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HomeFact CheckFact Check: No, it is not raining worms in China

Fact Check: No, it is not raining worms in China

Claim- It is raining worms in Liaoning, China 

Fact- Those are not worms but flowers of Poplar trees 

Recently, a video has taken over the national and international media and various social media platforms, claiming that ‘millions of earthworms fell from the sky while raining in Benji, Liaoning, China.’

See the viral posts and reports here-

National Media- Banglavision News, Daily Inqilab

International Media- New York Post, The Mirror, The Jerusalem Post, Times Now, Anandabajar

Social Media- Facebook, Facebook, Facebook, Twitter, Twitter , Tiktok & Tiktok

See Screenshots Here-

raining worms in china claims report
raining worms in china claims viral
raining worms in china claims viral report
courtesy:The Jerusalem Post
Viral post-worm rain in china
courtesy: Facebook/ABp live

raining worms in china claims viral post
courtesy: tiktok/ rupak

Newschecker-Bangladesh has found the viral claim to be false. 


The video that went viral saying, ‘Liaoning, China is being flooded by worms with rain,’ showed that objects on car roofs and streets appeared similar to earthworms. People were also carrying umbrellas while outside. 

Looking closely at the video, we will notice that the wormlike objects are not all around the ground. Moreover, no movements are noticeable among the worms. There are certain areas visible in the video that has no worms. 

See here-

worm rain in china viral Twitter post
courtesy: Twitter/ Times Now

New York Post published the news headline, “China pummeled by ‘rain of worms’ as residents asked to carry umbrellas”, on March 10, 2023. They said Citizens of the Chinese province of Liaoning were told to find shelter after it looked like it started to rain worms. They also referred to a viral video in their report. The report mentioned that the mystery of the objects is yet to be unravelled.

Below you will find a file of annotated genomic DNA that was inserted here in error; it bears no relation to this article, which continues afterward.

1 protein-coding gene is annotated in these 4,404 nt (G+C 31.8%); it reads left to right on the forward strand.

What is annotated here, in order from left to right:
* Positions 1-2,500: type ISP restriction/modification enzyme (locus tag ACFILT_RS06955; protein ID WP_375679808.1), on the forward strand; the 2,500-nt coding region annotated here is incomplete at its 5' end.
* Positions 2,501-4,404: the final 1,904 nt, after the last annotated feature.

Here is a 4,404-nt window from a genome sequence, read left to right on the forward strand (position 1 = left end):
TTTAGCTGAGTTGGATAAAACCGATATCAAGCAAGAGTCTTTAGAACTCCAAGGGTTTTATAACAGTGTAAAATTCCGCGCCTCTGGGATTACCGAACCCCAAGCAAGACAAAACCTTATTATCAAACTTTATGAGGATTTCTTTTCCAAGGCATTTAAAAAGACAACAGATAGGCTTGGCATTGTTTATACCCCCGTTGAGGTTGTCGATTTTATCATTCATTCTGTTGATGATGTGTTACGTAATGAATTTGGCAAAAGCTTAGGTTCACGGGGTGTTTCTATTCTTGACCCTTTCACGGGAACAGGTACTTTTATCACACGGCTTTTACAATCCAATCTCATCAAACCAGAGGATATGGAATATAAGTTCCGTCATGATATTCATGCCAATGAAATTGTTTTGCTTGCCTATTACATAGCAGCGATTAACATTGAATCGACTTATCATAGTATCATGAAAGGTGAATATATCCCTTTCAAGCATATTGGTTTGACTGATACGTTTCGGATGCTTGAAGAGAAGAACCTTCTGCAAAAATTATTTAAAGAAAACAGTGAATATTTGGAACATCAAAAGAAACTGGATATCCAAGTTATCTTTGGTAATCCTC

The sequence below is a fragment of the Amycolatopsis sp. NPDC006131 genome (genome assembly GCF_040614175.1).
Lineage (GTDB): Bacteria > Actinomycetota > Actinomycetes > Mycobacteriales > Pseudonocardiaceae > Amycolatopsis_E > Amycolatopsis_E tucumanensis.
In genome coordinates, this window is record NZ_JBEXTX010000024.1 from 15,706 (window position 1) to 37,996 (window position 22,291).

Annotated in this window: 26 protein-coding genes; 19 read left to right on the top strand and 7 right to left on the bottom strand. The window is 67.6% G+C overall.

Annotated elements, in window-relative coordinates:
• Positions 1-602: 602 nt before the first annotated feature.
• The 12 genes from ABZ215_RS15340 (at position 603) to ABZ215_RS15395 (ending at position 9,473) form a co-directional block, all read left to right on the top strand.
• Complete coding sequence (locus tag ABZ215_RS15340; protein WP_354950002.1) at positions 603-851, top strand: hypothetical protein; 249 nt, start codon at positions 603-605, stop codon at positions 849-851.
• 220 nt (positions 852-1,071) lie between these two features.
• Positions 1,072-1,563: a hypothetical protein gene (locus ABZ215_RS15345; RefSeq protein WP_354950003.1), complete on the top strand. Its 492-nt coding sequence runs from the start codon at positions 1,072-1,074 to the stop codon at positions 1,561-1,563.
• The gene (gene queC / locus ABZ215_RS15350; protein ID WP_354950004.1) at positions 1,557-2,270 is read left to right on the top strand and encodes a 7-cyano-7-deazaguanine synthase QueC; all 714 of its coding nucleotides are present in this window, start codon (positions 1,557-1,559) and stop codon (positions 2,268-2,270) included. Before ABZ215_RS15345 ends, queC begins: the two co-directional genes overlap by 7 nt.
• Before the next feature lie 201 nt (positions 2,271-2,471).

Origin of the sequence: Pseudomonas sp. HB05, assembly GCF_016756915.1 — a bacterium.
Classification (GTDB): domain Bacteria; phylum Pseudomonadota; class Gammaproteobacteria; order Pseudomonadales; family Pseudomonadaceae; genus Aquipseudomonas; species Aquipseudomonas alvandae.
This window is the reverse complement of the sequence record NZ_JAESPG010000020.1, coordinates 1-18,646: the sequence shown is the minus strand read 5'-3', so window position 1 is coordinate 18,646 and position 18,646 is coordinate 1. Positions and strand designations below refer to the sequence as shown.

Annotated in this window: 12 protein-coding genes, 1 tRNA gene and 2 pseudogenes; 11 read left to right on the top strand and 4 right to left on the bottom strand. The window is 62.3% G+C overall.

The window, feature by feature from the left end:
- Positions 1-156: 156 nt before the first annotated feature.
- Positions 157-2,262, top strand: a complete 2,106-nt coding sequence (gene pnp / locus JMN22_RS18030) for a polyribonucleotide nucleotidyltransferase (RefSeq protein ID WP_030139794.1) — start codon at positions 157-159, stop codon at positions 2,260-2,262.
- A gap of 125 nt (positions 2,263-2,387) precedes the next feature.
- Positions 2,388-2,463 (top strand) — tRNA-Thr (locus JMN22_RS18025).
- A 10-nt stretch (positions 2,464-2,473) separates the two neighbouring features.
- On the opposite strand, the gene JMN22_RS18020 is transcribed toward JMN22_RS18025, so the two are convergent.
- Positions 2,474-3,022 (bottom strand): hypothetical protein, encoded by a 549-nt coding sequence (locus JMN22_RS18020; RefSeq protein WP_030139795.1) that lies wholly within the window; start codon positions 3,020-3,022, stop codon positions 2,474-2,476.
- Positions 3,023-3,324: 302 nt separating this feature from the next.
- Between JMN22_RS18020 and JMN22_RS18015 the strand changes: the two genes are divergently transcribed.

Defending the New York Post’s report, Sina media wrote in their report, “On March 10 local time, the US “New York Post” reported that “China has encountered a biological disaster”, based on a social media video. In the video, “little bugs” are everywhere, and people have to “shelter” with umbrellas. This report shocked many American netizens, and some even called it “the end is coming.” However, some people questioned the authenticity of the report. found that related videos were circulated on the Internet in China at the end of last month, and the “biological disaster” that made the “New York Post” make a fuss was nothing but poplar flowers that are very common in China.”Almost every news and social media post claimed that Beijing, China, was attacked by worms. However, there were no records of such incidents in Beijing.

According to the Sina report, this video went viral in China around the last of the previous month. They also reported that the place is outside of Beijing. Instead, the car number plates suggest the city should be in Liaoning province, China. 

What are these worm-like objects?

While digging into the fact, we came across a similar video on a Chinese video-sharing platform that says, ‘’The spikes of poplar flowers in Benxi, Liaoning covered the roof of the car. Netizens: The car just washed was for nothing! #Caterpillar#Intensive phobia’’

Original poplar tree spikes video.
courtesy: duoyin

See the Video here- Poplar flower dropping off the tree

The video depicts the streets and car roofs covered with Poplar tree flowers spike in Benxi, Liaoning, China. 

The poplar tree is a prevalent tree species in China, particularly in Liaoning province. During the spring, flowers blossoms in the poplar tree. Before that, the spikes of the tree fell off from the trees, which are wormlike. It happens every year during the spring.

See About Poplar trees here- 

Find more about the Poplar trees here- The New York Times

 Based on an old video of such events, the rumour spread quickly.


There was no worm rain in China. Instead, it was an old video of falling spikes of Poplar trees off the trees in Liaoning, China. 

Results: False

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